Mizrahi: Hirchson case 'a mountain, not a molehill'

But says there's still a possibility that Hirchson's representatives can hammer out deals or plea bargains.

hirchson biz 88 298 (photo credit: Courtesy: John Rifkin)
hirchson biz 88 298
(photo credit: Courtesy: John Rifkin)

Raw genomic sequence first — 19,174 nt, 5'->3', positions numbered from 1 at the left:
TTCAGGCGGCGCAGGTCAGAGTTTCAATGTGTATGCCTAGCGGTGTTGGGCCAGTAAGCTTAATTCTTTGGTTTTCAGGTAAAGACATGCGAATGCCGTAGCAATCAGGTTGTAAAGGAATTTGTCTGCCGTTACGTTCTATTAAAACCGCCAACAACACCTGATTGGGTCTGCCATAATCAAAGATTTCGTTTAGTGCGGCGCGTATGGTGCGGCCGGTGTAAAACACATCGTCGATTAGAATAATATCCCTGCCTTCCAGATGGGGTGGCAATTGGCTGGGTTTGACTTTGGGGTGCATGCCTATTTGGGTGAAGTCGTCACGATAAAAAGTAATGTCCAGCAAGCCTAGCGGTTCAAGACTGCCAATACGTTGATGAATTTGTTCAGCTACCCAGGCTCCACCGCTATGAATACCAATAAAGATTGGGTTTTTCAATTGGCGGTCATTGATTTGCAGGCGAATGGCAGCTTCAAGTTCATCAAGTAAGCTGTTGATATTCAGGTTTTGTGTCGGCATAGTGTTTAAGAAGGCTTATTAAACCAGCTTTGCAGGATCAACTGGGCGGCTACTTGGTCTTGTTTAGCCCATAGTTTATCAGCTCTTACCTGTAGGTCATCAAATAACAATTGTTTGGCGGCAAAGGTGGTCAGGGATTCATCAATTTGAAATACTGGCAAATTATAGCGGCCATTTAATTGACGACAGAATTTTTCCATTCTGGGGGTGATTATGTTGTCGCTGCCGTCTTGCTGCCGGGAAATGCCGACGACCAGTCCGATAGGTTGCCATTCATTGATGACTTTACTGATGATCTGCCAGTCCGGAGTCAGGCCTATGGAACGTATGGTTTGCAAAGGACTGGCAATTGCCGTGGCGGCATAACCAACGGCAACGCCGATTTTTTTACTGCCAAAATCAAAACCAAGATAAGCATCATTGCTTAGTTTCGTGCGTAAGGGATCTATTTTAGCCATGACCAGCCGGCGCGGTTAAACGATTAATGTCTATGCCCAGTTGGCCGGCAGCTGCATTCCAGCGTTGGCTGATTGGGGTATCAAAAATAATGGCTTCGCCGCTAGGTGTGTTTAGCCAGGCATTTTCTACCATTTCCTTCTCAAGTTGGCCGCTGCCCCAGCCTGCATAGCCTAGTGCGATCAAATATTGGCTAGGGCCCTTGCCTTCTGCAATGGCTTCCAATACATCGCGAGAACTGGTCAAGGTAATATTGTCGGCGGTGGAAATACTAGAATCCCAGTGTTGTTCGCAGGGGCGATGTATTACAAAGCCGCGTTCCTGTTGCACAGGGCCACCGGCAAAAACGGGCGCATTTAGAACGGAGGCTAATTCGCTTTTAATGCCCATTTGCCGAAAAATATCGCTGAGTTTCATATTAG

Terming the investigation's findings "horrifying" and charging they reflected "the wanton behavior of those in power," former police Investigations and Intelligence Division chief Cmdr. (ret.) Moshe Mizrahi expressed guarded optimism Monday that former finance minister Avraham Hirchson would eventually be indicted and convicted. Outlining the case against Hirchson, which includes allegations of theft and money laundering, Mizrahi said that the case was unsusually strong, partially due to the fact that although there were many possible "fronts" of investigation, the detectives focused on a number of major ones, forgoing other suspicions that would have involved lengthy cooperation with overseas counterparts. This focus, which Mizrahi described as "smart," allowed detectives to build a case after less than a year of investigation. "In this case, it looks like the mountain really was a mountain, and not a molehill," said the veteran investigator and outspoken opponent of corrupt officials. In addition, Mizrahi said, investigators received an unusual leg up against Hirchson in the form of damning testimonies offered against him by fellow suspects. "I think they were fortunate to get people to talk to them without having to make state's witness agreements," he said. "[Former Hirchson employee and co-suspect] Ovadia Cohen just opened up to the detectives." Yet another factor in what Mizrahi describes as the strength of the investigative file is the fact that the Tel Aviv District Attorney's office - and at times, even the State's Attorney's office - worked together with detectives throughout all stages of the investigation. "They've had an opportunity to see the evidence. If there was a need to do any extra work to make the case trial-ready, detectives have already had the opportunity to do it. So now there's no reason to drag their feet," he noted. According to Mizrahi, there was still a possibility that Hirchson's representatives can hammer out deals or plea bargains with the Attorney-General's Office, but added that it would be very hard to argue against the evidence as it stands. "You can't debate the financial records," said Mizrahi, emphasizing that he believed that of all of the offenses, the money-laundering charge would prove to be the most serious - and difficult for Hirchson to fight. Mizrahi, who during his tenure probed many top political leaders, said he believed corruption was endemic among Israel's political leadership, and that corrupt officials frequently received the support - rather than condemnation - of their colleagues. "What kind of set of norms do we have, when someone who was even suspected of these offenses was allowed to stay in office as long as he did?" he asked.